In Brief: Azzam illustrates Levi-Strauss on Mythologiques

What Reisch, Greimas and Levi-Strauss are all doing lies in its own distinct area of “visual thinking” at the confluence of logic, algebra, geometry and conceptual graphs — the same area my own DoubleQuotes and the HipBone and Sembl games are found in.

When people think about narrative — and it is or should be as hot a topic in strategy and counterterrorism as it is in myth, story-telling, film and their various related forms of criticism — they tend to think linearly, from beginning to end, noting the emotional expansions and contractions, the narrative shifts, the crescendos before the climax and its resolution.

My own style of thinking leans more to the atemporal or synchronic, which in turn is closer to the logical-algebraic-geometric-graphical mode of visual expression. Thus, for me, the “myth of Narcissus” is not a story-line but a geometry, a narrative formulation of the concept of reflection, or “bouncing back”. To adapt the Levi-Strauss triangle to the Narcissus narrative, then, we have:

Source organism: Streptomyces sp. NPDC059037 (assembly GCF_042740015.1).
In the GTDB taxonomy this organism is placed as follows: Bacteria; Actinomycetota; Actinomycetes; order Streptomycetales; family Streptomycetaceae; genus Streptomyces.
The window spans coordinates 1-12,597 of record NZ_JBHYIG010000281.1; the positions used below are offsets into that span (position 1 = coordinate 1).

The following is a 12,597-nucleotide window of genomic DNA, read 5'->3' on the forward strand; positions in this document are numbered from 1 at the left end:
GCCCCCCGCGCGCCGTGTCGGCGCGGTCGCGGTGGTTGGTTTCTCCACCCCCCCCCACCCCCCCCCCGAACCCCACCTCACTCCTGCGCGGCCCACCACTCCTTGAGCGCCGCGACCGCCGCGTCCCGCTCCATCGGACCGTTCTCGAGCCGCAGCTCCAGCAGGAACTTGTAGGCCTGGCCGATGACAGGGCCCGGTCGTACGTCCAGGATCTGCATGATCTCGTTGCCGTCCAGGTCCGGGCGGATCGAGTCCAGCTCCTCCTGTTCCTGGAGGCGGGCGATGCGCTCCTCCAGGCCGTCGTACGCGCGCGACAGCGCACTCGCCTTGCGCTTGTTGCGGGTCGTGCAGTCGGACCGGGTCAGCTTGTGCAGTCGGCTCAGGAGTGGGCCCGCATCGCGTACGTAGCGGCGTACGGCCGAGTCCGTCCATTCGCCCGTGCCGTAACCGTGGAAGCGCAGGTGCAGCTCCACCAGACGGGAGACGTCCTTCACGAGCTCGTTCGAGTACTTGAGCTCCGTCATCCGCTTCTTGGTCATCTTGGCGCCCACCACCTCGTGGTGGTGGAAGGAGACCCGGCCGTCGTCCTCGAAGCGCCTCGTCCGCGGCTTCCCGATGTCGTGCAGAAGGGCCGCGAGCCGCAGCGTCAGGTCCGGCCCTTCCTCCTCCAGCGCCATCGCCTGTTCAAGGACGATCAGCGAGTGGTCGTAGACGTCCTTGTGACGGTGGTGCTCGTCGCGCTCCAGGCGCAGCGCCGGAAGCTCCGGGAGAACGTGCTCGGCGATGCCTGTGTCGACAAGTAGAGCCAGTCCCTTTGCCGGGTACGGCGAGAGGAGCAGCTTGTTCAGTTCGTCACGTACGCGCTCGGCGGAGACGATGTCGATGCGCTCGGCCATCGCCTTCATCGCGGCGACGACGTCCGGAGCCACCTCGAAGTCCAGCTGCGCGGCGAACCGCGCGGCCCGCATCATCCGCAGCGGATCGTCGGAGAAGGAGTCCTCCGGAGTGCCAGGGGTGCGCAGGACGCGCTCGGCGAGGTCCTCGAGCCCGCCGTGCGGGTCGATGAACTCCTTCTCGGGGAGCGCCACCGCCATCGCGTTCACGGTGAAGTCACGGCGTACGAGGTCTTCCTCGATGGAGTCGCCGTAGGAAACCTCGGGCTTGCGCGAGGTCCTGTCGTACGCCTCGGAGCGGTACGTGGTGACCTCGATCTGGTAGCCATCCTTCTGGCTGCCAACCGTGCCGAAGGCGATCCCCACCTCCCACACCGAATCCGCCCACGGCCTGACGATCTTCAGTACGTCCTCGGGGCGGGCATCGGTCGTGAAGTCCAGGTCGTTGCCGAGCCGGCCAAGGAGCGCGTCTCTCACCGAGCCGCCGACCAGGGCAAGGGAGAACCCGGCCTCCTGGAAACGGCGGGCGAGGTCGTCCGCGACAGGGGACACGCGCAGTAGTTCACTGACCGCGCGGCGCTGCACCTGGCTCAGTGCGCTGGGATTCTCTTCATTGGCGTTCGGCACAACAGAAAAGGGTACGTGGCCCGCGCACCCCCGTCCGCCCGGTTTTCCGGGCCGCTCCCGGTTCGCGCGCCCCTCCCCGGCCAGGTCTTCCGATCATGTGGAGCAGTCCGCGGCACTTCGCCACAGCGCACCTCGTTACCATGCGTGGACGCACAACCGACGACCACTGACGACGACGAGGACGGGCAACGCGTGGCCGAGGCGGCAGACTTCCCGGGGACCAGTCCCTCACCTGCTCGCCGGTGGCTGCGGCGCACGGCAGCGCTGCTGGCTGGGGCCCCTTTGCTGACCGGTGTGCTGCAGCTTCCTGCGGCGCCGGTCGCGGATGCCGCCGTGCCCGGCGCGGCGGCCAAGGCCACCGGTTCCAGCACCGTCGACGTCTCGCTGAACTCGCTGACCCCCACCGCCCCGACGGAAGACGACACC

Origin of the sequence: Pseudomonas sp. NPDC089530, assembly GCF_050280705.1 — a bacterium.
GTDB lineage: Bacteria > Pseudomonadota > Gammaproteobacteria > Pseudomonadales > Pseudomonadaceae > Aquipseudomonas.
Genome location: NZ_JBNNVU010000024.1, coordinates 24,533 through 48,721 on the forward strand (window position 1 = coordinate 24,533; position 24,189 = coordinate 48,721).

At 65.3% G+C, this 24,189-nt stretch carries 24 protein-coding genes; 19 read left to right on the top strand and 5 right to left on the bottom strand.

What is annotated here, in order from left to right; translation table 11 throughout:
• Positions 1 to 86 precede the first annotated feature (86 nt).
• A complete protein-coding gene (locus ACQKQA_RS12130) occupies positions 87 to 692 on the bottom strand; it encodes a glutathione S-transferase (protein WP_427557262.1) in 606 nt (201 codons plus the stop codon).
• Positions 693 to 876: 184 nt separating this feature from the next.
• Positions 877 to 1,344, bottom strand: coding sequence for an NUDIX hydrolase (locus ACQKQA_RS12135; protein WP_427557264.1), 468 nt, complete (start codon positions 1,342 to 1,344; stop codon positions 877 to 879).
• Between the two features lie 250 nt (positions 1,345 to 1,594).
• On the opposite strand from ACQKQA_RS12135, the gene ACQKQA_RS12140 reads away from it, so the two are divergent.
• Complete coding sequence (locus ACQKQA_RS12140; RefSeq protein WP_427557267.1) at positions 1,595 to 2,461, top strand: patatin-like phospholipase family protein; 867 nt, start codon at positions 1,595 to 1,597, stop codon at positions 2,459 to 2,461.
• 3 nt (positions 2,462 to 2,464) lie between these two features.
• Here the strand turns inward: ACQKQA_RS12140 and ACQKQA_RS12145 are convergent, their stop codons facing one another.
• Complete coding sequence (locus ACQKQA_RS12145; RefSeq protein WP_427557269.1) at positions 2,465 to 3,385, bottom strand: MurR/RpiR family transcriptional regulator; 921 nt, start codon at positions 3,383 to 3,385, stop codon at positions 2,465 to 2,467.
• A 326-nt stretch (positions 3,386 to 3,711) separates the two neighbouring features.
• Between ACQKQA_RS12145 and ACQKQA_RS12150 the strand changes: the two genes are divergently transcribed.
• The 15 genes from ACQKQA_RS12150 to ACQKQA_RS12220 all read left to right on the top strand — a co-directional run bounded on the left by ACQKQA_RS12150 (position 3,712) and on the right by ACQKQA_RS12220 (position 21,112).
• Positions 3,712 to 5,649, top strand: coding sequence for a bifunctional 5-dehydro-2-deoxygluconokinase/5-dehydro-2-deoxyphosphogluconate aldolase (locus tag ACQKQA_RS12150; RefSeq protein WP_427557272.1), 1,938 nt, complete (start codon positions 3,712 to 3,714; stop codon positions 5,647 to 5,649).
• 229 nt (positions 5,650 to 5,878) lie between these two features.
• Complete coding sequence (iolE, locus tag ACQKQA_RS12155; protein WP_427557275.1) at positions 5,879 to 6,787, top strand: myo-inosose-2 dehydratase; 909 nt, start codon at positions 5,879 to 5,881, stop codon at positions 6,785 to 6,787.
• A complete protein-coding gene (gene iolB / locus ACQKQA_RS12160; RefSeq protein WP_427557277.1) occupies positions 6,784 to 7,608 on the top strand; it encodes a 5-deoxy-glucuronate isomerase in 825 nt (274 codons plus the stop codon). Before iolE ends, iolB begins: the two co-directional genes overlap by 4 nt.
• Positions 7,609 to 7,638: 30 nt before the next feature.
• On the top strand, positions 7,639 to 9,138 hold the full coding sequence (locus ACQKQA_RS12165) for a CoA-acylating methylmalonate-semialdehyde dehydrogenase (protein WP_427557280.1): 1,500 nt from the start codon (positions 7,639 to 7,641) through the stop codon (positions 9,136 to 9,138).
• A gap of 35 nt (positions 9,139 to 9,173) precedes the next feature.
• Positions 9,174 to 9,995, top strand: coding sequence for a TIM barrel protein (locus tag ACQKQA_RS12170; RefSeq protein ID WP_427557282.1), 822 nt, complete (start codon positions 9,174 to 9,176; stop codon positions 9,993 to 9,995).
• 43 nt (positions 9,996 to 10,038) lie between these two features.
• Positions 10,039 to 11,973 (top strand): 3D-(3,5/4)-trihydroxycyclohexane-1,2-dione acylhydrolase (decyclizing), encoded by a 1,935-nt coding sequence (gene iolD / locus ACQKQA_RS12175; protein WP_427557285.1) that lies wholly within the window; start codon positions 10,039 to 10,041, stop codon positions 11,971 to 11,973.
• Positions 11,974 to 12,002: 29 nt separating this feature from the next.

Reflection triangle

while the two Azzam miracle tales in my DoubleQuote at the top of this post give us:

Azzam triangle

This in turn can become a square if we allow the four coordinates to be wine (intoxicant, bad), water (sobriety, good), vinegar (sour, bad) and honey (sweet, good). We notice here that water (sobriety, good) is the fourth which hovers unmentioned over the twin tales, just as Jung argued the dogma of the Assumption of the Virgin into heaven was the “fourth” which “completed” — nb, this is from a psychological perspective — the celestial Trinity of Father, Son, and Holy Spirit.

It remains for Jalaluddin Rumi to transcend the duality of the halal (sobriety) and the haram (intoxication) in his praise of his master, Shams of Tabriz:

In Shams al-Din-i Tabrizi you will discover a heart which is at once intoxicated and very sober.

**

In what sense or senses are Azzam’s two tales two, and in what sense are they one and the same?

Sources & suggested further readings include:

  • The Raw and the Cooked: Mythologiques, Volume 1
  • Anthropology for Beginners
  • Structure, Sign, and Play in the Discourse of the Human Sciences
  • The Dual and the Real
  • Semiotics for Beginners
  • Semiotics and Language
  • Visual Memory (handbags!)
  • Punctualization: Law and Greimas
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